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Diction Powerpoint


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Diction Powerpoint

  1. 1. DICTION: The Choice of Words
  2. 2. <ul><li>finding the exact word that produces </li></ul><ul><li>the exact effect that a writer intends. </li></ul>What are you trying to do? What is your purpose?
  3. 3. The Three Qualities of effective diction <ul><li>Appropriateness </li></ul><ul><li>Specificity </li></ul><ul><li>imagery </li></ul>
  4. 4. appropriateness <ul><li>When writers care about Who will be reading their words and how the reader may react </li></ul><ul><li>(when writers write for someone other than themselves) </li></ul>
  5. 5. Language formality scale Learned popular colloquial slang Most formal Least formal
  6. 6. The basic elements of everyday communication <ul><li>popular </li></ul><ul><li>(common to the speech of the educated and the uneducated alike) </li></ul><ul><li>Agree ------------------------------------- </li></ul><ul><li>Begin -------------------------------------- </li></ul><ul><li>Clear ------------------------------------- </li></ul><ul><li>Disagree -------------------------------- </li></ul><ul><li>End- --------------------------------------- </li></ul><ul><li>Help --------------------------------------- </li></ul><ul><li>Make easy- ---------------------------- </li></ul><ul><li>Secret ----------------------------------- </li></ul><ul><li>Think ------------------------------------ </li></ul><ul><li>Wordy ---------------------------------- </li></ul><ul><li>Learned </li></ul><ul><li>(used more widely by the educated and in more formal occasions) </li></ul><ul><li>Concur -------------------------------------- </li></ul><ul><li>Commence --------------------------------- </li></ul><ul><li>Lucid ------------------------------------------- </li></ul><ul><li>Remonstrate ---------------------------- </li></ul><ul><li>Terminate --------------------------------- </li></ul><ul><li>Succor --------------------------------------- </li></ul><ul><li>Facilitate ---------------------------------- </li></ul><ul><li>Esoteric ------------------------------------- </li></ul><ul><li>Cogitate ------------------------------------ </li></ul><ul><li>Verbose -------------------------------------- </li></ul>
  7. 7. colloquialisms <ul><li>Writing as friendly conversation </li></ul><ul><li>Highly informal </li></ul><ul><li>What audience is appropriate for using such diction? </li></ul><ul><li>Examples: </li></ul><ul><li>Any Contractions, any shortened words, “kind of”, “like”, “mad” (angry), “yeah”, “Sure” (certainly), “it’s me” </li></ul>
  8. 8. Slang <ul><li>Least formal—its use is determined by the audience/occasion </li></ul><ul><li>Satisfies a desire for novelty of expression </li></ul><ul><li>Used by everyone at one time or another </li></ul><ul><li>Shifting the diction to slang may create a humorous effect or the impression of a lack of control over the writing (usually the latter) </li></ul>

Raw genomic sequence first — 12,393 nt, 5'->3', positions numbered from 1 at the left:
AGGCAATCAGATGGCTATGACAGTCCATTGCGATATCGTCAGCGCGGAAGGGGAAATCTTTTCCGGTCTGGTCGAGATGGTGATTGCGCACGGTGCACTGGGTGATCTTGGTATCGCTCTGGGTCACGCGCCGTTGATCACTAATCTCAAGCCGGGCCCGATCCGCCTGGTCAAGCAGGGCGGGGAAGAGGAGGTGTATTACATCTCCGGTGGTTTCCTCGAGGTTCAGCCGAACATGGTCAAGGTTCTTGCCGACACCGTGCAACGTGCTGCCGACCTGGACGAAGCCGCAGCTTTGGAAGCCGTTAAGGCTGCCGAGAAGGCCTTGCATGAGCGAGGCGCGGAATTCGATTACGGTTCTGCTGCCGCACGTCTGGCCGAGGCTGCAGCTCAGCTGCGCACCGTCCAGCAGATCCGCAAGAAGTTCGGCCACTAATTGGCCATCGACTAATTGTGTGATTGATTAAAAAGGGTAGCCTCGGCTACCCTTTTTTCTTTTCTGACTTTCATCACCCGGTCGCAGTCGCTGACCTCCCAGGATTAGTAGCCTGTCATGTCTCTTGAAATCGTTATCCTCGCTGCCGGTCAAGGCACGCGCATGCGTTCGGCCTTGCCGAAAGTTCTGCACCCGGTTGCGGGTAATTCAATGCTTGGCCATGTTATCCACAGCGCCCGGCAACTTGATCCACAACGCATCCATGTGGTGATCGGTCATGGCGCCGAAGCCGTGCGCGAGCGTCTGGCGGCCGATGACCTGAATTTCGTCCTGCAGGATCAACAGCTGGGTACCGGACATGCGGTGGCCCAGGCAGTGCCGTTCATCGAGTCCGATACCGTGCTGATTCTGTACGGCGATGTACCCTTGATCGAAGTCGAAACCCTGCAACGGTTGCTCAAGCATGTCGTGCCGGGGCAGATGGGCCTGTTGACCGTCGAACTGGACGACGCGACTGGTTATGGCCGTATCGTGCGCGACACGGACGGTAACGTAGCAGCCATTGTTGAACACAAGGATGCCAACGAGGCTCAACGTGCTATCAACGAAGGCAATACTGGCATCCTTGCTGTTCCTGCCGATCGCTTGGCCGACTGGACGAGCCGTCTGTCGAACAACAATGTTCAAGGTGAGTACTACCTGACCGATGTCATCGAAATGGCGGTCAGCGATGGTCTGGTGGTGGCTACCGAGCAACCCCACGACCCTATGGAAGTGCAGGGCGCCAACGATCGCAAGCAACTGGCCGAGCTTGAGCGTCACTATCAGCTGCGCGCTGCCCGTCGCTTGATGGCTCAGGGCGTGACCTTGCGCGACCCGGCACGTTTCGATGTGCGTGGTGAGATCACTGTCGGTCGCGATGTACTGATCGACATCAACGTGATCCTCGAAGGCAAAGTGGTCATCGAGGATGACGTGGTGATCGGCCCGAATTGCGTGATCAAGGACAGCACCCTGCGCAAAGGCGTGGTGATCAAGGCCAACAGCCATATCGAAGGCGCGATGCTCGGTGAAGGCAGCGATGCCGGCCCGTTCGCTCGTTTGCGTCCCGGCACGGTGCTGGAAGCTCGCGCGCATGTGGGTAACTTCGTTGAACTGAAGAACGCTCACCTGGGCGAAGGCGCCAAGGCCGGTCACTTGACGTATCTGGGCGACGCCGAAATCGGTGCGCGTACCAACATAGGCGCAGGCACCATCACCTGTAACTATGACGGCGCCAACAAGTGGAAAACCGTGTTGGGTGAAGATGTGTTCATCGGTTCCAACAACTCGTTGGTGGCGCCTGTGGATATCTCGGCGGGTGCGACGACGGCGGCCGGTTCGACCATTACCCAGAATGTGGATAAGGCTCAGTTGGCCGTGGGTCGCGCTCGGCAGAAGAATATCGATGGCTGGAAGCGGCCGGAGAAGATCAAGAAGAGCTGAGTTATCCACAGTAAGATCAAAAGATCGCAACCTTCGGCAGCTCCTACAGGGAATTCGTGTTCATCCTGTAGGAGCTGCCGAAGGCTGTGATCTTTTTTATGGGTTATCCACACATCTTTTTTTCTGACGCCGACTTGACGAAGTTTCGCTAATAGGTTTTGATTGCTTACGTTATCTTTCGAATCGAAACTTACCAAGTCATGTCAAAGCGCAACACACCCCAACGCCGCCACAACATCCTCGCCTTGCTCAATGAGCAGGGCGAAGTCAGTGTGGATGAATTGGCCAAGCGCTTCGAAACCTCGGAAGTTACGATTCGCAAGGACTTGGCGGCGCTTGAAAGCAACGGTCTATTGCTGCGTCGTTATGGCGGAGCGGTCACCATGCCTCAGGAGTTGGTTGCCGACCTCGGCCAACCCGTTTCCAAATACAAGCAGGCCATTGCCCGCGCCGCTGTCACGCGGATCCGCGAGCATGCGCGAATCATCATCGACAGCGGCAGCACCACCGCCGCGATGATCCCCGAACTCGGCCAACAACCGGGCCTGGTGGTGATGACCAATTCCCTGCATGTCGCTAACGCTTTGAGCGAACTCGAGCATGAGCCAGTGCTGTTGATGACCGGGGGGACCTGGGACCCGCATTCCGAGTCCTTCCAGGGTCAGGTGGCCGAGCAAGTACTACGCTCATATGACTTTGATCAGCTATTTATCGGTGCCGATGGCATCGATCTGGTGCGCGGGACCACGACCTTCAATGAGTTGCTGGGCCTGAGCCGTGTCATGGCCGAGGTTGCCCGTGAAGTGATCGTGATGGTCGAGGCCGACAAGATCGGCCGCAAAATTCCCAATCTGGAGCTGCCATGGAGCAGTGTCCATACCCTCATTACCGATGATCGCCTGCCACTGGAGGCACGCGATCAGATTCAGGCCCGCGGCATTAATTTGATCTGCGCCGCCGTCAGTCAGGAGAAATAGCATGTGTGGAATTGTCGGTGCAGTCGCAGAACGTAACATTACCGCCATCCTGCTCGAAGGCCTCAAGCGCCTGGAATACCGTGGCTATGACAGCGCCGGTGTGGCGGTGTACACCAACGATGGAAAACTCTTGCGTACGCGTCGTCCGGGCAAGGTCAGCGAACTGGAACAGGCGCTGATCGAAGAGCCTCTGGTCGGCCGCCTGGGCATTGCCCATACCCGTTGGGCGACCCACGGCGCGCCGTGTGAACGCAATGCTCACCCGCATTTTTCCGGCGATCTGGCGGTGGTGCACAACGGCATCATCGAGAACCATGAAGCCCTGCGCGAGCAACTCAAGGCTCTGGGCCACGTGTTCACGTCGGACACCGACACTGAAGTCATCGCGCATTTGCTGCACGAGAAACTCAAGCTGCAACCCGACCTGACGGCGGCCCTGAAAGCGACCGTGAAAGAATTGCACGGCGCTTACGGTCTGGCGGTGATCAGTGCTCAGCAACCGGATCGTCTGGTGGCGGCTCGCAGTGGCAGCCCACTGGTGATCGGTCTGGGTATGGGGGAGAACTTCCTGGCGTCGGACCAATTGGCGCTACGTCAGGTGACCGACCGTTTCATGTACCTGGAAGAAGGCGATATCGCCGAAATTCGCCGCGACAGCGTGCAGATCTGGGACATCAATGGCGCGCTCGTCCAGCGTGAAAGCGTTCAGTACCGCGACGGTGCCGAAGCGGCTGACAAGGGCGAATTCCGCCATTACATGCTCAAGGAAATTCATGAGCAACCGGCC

9. 9. specificity <ul><li>Specific words refer to uniquely individual persons, events, or objects </li></ul><ul><li>Concrete specific words attract our senses </li></ul><ul><li>Abstract specific words relate to concepts that are mostly inferred </li></ul>
  10. 10. imagery <ul><li>One meaning of this term suggests the pictures (images) that occur in our minds when specific diction is employed </li></ul><ul><li>In another sense, imagery refers to tropes. </li></ul>
  11. 11. Revising diction <ul><li>What is your purpose? </li></ul><ul><li>Who is your audience? </li></ul><ul><li>Does the diction used consider each of the above? </li></ul>
  12. 12. Revising diction vagueness triteness jargon Ineffective imagery Watch for
  13. 13. Ineffective imagery <ul><li>Test every metaphor, every figure of speech by seeing the image—if no image appears in your mind—well… </li></ul><ul><li>Mixed metaphors confuse the mental image: </li></ul><ul><li>“ The bill is mainly a stew of spending on existing programs, whatever their warts may be.” ( New York Times) </li></ul><ul><li>“ So now what we are dealing with is the rubber meeting the road, and instead of biting the bullet on these issues, we just want to punt.” (Chicago Tribune) </li></ul><ul><li>“ This is awfully weak tea to hang your hat on.” </li></ul><ul><li>(New York times) </li></ul><ul><li>“ the moment that you walk into the bowels of the armpit of the cesspool of crime, you immediately cringe.” ( Our town , New York) </li></ul>
  14. 14. jargon <ul><li>The specialized language of a particular group or profession </li></ul><ul><li>Characteristics of jargon include: </li></ul><ul><li>1. abstract, technical words (learned instead of popular) </li></ul><ul><li>2. excessive use of the passive voice </li></ul><ul><li>3. wordiness </li></ul>
  15. 15. Examples of Jargon <ul><li>Computer field : RAM, backup, lol, gr8, gb </li></ul><ul><li>Military : awol, sop, ied </li></ul><ul><li>Law enforcement : apb, csi, perp, clean skin </li></ul><ul><li>Common examples : poker face, ufo, shrink, ballpark figure, on cloud nine </li></ul>
  16. 16. vagueness <ul><li>Similar to ambiguity, a word is vague when, in context, it conveys more than one meaning </li></ul><ul><li>Vague words belong to a group called “utility words” </li></ul><ul><li>specify, name, clarify the general </li></ul>
  17. 17. Triteness <ul><li>Once upon a time a metaphor was new, fresh, colorful, and apt! </li></ul><ul><li>Used countless times over the years by everyone, the sheen is dulled. </li></ul><ul><li>The crack of dawn—do your own thing—crystal clear—good as gold—sly as a fox—lost in thought—commune with nature—it remains to be seen—it is what it is—don’t go there—diamond in the rough </li></ul>
  18. 18. END